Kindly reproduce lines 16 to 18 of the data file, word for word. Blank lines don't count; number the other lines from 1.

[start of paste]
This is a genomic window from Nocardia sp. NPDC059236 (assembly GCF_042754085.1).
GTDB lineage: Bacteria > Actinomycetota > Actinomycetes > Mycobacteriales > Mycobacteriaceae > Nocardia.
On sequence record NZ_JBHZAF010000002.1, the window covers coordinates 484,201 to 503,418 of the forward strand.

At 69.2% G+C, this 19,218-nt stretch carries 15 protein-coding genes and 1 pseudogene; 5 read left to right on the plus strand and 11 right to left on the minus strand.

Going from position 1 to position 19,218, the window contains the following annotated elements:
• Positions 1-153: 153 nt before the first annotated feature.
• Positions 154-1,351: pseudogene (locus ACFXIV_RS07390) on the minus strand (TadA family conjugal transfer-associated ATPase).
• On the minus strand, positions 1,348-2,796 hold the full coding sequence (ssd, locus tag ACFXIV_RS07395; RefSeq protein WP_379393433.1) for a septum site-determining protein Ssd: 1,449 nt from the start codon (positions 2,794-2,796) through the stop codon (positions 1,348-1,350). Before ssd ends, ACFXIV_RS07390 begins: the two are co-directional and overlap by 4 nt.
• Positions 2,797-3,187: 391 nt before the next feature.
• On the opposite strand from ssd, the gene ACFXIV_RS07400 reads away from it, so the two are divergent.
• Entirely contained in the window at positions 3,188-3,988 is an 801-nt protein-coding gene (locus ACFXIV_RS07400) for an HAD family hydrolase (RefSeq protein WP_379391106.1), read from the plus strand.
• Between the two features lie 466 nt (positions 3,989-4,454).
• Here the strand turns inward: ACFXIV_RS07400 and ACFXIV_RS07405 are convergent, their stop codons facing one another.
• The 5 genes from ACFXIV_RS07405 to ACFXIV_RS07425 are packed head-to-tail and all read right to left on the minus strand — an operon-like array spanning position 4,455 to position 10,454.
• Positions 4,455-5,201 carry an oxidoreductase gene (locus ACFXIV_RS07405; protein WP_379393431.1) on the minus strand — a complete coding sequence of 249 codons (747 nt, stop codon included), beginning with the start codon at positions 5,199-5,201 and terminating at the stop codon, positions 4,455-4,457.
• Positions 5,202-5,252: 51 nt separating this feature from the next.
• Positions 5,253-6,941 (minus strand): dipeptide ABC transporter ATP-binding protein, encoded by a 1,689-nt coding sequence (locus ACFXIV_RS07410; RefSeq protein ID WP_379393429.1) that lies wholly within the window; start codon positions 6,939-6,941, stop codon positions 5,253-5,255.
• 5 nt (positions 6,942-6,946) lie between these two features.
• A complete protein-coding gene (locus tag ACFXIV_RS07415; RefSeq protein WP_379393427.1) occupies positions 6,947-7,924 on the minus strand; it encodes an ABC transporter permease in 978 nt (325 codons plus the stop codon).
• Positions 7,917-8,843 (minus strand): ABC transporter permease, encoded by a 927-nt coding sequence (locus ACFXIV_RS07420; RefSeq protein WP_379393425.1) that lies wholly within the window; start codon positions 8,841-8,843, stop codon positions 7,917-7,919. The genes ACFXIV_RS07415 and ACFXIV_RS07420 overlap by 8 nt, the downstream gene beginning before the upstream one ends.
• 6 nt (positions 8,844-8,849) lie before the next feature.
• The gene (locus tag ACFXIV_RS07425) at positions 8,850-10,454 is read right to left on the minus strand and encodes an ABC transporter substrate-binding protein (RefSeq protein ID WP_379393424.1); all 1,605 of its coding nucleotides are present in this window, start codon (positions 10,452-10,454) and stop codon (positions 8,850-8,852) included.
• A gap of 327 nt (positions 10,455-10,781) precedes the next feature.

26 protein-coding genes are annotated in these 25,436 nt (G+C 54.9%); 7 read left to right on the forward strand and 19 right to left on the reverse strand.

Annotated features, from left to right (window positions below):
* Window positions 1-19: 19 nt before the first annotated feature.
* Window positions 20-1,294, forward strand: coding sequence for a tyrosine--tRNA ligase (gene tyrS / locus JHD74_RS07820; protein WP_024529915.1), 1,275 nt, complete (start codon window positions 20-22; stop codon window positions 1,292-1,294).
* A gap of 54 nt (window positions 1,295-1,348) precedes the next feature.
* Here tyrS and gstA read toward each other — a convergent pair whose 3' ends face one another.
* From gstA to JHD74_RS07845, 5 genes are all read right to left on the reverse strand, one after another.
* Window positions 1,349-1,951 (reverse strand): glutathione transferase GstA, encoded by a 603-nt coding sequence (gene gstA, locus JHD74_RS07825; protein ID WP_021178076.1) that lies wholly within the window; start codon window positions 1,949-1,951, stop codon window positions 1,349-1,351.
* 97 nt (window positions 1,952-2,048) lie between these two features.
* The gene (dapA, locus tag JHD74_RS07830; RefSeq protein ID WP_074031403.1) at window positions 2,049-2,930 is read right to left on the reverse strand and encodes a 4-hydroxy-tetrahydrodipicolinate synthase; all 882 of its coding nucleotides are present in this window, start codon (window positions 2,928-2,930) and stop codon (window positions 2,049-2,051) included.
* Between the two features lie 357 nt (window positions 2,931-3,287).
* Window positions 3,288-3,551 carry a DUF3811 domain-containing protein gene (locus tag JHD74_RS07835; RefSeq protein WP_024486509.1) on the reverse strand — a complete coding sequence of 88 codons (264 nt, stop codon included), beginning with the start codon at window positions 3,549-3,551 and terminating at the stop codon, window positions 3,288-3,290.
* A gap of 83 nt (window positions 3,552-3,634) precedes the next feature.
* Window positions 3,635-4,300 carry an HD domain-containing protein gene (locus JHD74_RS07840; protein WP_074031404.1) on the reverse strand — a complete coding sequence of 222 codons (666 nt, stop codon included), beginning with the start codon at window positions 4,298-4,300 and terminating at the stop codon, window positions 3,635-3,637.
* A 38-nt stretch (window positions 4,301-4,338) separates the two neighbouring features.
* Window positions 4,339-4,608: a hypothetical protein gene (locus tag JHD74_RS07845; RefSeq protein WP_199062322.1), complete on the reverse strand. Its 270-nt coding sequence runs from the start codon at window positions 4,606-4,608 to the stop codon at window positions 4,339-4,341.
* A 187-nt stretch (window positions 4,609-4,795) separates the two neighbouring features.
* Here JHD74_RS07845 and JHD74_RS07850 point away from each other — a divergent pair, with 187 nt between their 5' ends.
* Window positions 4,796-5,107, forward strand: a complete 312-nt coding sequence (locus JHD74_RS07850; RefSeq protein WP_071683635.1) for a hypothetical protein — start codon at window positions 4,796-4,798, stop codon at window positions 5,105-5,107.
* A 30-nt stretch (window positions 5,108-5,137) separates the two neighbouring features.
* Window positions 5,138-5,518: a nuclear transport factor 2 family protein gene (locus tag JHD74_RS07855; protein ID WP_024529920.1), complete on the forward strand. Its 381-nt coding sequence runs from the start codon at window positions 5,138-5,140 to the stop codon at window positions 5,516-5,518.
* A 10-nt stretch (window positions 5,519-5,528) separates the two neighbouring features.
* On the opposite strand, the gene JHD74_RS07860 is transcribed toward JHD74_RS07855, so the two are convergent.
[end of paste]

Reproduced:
• Positions 5,202-5,252: 51 nt separating this feature from the next.
• Positions 5,253-6,941 (minus strand): dipeptide ABC transporter ATP-binding protein, encoded by a 1,689-nt coding sequence (locus ACFXIV_RS07410; RefSeq protein ID WP_379393429.1) that lies wholly within the window; start codon positions 6,939-6,941, stop codon positions 5,253-5,255.
• 5 nt (positions 6,942-6,946) lie between these two features.